As I talked to more and more people in Kyrgyzstan about pasture management, I came to the most surprising conclusion I could have: pasturing seems to be moving in a good direction. Certainly it would be hard to create a system that does more damage than the Soviet Union’s system. But I am disposed to expect that the arc towards capitalism is an unstoppable and destructive force, and the Kyrgyz people proved me wrong. They tried out privatizing their pasture land, and fifteen years later returned to a system of the commons. The pasture committee system is still young, and the law still needs changes, but the new system stipulates an attitude toward rangeland that shares both resources and responsibility.

When I describe this, I am reminded of a presentation I saw at the forestry school as part of its grasslands lunch series three years ago. It was on the “buffalo commons,” an idea published in Planning magazine in the 1980’s, suggesting that the emptying American prairie should be returned to buffalo rangeland. The idea was virulently rejected. But yesterday I read in the High Country News that Montana is slowly introducing free-ranging bison. Perhaps with enough committed minds, the commons - east and west - will get their chance to succeed.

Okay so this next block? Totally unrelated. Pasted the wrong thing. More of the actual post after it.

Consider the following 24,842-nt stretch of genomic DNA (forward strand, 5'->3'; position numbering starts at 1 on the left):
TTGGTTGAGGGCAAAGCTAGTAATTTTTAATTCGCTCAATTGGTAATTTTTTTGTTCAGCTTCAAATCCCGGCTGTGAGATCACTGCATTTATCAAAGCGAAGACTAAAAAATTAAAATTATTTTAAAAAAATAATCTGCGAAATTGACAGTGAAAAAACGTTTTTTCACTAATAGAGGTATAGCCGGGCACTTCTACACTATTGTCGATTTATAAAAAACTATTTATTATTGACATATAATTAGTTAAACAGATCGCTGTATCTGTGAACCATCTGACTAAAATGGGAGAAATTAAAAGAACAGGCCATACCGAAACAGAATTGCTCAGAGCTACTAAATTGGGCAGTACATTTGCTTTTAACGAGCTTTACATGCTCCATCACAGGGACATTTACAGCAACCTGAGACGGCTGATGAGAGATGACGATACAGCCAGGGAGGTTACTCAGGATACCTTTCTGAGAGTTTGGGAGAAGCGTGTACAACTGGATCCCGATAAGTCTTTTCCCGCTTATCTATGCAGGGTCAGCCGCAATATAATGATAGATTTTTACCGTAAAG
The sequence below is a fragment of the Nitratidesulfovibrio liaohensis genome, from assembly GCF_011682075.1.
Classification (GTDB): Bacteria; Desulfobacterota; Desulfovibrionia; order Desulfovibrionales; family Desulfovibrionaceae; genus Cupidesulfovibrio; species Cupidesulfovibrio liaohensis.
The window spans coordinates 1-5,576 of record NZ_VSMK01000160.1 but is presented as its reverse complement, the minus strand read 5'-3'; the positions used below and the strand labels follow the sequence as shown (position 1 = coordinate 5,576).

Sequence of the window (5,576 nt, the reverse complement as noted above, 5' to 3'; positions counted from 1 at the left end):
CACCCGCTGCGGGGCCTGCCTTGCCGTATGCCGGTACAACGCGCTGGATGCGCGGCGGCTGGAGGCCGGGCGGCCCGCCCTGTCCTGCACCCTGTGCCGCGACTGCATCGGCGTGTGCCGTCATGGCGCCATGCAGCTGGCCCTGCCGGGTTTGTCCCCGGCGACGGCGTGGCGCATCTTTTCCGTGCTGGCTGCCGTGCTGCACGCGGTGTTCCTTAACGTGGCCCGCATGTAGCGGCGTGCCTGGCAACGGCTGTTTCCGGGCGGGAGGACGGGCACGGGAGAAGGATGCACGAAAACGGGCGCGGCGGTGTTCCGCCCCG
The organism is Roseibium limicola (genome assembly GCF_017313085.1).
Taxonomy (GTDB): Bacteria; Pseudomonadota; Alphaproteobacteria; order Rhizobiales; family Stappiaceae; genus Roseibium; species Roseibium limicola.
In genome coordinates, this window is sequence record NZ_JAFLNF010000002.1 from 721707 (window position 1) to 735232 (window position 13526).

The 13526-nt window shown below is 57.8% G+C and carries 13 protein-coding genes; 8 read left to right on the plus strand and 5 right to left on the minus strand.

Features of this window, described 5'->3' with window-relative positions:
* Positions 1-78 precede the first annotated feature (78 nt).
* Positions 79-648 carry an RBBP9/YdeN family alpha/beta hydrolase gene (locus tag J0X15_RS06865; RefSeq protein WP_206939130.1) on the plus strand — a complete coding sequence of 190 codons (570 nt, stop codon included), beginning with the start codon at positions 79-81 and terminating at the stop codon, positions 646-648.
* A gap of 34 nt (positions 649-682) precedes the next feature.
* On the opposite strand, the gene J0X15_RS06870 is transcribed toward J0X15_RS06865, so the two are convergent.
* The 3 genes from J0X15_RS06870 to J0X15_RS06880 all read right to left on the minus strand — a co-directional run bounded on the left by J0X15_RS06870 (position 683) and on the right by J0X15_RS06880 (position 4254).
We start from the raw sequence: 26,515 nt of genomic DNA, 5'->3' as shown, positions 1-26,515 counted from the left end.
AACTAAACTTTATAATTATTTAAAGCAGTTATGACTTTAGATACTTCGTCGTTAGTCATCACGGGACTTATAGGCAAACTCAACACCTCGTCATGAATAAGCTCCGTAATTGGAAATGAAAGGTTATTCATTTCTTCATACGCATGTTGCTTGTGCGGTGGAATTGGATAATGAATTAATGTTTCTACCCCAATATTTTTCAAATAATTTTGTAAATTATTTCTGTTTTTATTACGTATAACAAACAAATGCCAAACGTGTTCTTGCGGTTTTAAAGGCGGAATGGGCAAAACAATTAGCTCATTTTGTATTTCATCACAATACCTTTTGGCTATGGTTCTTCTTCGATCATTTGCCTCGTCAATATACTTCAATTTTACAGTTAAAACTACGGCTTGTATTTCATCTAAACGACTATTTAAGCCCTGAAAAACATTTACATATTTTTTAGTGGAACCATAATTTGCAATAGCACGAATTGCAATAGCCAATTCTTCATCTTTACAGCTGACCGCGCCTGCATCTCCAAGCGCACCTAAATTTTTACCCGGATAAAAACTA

“There’s a myth that people in poor communities don’t know anything, or they need help. They don’t need help, they need liberation.”

—Tanya Fields

The Yale Center for Environmental Law and Policy will be hosting their third annual policy workshop webinar series, Frontiers in Food and Agriculture, this Tuesday, September 17th at 12:00 pm. The series will start with
Tanya Fields, executive director of the BLK ProjeK, and a presentation that explores how addressing food justice and economic development can create small business and career opportunities for underserved women and youth of color.

Register for the webinar here!

Check out a YSFP podcast with Fields and intern Kendra Dawsey ‘14 from last February.

Ron DeSantis: Creating “The Fellowship of a Table”